Iran nuclear talks have still failed to produce results

Sleep deprived and sluggish after hours of negotiation, senior diplomats from the six nations that have been negotiating with Iran about the country’s controversial nuclear program emerged from the negotiations in Lausanne, Switzerland with little progress made. Originally scheduled to conclude on March 31, the United States decided to abandon the established deadline when it realized that Iran was using it to its own advantage.

“They were turning our own deadline against us to see if we would give ground,” a senior United States official told the New York Times. According to the official, President Obama told the American officials who were negotiating with Iran “to ignore the deadline, make it clear that the president was ready to walk away and leave all sanctions on Iran in place, and see if that would change the dynamic.”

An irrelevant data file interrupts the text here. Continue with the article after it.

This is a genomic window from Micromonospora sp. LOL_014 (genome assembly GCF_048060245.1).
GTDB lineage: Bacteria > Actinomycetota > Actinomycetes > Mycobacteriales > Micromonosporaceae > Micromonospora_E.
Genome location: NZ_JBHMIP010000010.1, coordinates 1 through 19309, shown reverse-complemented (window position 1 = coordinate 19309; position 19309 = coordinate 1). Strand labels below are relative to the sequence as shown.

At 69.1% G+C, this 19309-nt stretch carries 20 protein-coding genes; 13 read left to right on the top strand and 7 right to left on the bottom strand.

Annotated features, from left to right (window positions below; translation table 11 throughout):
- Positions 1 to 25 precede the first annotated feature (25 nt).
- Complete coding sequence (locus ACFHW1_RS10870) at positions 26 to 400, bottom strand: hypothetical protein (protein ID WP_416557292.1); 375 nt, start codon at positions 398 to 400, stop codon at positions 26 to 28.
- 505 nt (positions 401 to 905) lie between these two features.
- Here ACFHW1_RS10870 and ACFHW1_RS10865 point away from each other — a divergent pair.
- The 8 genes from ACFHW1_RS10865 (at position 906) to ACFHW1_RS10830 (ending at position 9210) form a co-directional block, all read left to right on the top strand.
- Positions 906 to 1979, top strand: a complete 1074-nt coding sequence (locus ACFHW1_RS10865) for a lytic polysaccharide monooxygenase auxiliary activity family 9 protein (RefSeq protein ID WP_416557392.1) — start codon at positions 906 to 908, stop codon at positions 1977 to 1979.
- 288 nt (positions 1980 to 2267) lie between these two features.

Two days past the original deadline and negotiations have failed to result in the preliminary framework of a deal that would restrict Iran’s nuclear program, with the goal of preventing the country from creating its own nuclear bomb, in return for lifting United Nations sanctions. This is the nineteenth round of high-level talks ever since United States secretary of state, John Kerry, met with Iran’s foreign minister, Mohammad Javad Zarif, a year and a half ago.

There is good news. The Obama administration is insisting that these most recent round of talks has produced an understanding with a “quantitative dimension.” That’s not much to go on but it’s still progress… I guess. The last time one of America’s top diplomats spent so much time in negotiations on foreign soul was in Versailles during the peace conference that followed the first world war, nearly a century ago.

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